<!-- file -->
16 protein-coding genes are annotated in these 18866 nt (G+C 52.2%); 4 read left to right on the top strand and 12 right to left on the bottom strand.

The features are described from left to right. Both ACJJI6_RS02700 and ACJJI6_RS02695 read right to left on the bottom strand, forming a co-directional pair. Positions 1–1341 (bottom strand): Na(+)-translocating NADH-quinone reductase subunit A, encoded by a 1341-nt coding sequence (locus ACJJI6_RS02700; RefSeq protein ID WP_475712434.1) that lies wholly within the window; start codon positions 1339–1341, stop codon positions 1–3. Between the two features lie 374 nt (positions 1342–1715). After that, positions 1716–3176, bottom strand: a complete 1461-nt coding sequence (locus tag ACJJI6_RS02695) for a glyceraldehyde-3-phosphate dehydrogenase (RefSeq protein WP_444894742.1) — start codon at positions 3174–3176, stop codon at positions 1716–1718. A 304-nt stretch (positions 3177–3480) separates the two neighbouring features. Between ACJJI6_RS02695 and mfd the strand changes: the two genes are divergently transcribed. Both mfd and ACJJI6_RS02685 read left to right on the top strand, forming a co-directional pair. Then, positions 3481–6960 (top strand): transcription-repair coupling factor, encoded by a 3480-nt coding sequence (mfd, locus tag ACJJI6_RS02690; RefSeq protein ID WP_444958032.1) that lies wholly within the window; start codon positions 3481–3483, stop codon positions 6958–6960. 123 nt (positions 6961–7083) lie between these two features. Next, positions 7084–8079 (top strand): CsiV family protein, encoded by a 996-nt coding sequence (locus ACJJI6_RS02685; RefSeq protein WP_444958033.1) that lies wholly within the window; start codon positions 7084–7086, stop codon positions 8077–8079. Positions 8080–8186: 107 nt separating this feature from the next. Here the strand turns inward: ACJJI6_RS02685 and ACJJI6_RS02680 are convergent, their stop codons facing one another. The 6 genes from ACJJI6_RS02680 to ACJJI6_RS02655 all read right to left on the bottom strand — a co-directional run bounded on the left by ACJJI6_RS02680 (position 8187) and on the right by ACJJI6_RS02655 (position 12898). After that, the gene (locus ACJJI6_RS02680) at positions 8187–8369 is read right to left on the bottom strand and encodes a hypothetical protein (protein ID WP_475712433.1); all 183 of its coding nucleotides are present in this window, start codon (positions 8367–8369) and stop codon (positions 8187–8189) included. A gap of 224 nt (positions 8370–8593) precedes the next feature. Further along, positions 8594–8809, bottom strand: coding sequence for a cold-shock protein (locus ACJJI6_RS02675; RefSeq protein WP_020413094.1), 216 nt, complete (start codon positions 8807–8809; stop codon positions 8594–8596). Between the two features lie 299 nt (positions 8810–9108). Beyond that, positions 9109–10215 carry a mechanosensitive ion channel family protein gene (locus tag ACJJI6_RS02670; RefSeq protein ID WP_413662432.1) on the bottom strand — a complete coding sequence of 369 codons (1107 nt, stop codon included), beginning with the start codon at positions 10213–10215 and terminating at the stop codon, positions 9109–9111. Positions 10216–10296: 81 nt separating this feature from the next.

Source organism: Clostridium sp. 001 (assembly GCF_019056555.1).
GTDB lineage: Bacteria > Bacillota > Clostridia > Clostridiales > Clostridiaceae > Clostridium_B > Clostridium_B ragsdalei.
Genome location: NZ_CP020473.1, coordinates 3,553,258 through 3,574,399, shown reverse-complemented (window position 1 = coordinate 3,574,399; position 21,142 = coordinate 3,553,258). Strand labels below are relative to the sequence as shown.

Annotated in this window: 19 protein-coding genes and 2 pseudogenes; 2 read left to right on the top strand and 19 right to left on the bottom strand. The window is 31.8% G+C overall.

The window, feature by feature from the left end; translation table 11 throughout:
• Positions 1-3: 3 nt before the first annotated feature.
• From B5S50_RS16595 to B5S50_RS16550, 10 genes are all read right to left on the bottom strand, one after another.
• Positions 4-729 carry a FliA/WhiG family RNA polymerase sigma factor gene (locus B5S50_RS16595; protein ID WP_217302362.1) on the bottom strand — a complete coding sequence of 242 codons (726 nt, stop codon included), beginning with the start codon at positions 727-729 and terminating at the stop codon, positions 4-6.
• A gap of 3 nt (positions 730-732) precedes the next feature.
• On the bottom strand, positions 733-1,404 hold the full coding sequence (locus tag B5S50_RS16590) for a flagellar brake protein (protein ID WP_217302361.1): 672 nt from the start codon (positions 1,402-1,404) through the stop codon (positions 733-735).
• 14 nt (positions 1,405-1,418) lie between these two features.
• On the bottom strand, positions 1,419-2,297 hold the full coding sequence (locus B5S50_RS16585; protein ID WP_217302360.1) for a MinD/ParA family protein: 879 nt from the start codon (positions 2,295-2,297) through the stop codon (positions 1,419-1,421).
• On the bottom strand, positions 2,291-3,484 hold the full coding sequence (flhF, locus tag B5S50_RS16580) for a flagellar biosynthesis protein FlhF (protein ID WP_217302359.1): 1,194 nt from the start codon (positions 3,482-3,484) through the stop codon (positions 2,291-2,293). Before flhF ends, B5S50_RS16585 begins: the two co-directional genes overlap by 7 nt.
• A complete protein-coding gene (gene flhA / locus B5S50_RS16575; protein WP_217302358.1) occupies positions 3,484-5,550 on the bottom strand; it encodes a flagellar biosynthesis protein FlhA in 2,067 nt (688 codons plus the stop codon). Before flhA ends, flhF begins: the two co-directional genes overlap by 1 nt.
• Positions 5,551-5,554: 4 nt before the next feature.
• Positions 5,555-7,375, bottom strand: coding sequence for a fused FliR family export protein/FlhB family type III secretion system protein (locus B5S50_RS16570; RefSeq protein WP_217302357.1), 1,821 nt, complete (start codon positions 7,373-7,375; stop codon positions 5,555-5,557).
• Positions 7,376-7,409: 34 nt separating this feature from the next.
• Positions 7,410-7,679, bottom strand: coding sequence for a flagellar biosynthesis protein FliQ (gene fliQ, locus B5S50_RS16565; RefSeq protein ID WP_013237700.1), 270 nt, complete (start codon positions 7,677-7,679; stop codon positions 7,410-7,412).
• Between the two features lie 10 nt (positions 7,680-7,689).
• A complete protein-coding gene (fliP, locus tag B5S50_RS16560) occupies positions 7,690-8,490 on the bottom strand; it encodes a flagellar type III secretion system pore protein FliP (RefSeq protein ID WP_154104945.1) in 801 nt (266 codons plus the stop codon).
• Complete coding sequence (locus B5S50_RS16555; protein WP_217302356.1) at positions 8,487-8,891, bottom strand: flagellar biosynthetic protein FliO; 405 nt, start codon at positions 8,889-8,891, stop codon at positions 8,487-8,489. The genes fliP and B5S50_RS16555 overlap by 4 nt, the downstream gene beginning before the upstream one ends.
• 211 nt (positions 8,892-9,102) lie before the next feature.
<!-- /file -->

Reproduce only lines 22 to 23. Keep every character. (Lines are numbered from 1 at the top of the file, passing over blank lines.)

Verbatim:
• A complete protein-coding gene (fliP, locus tag B5S50_RS16560) occupies positions 7,690-8,490 on the bottom strand; it encodes a flagellar type III secretion system pore protein FliP (RefSeq protein ID WP_154104945.1) in 801 nt (266 codons plus the stop codon).
• Complete coding sequence (locus B5S50_RS16555; protein WP_217302356.1) at positions 8,487-8,891, bottom strand: flagellar biosynthetic protein FliO; 405 nt, start codon at positions 8,889-8,891, stop codon at positions 8,487-8,489. The genes fliP and B5S50_RS16555 overlap by 4 nt, the downstream gene beginning before the upstream one ends.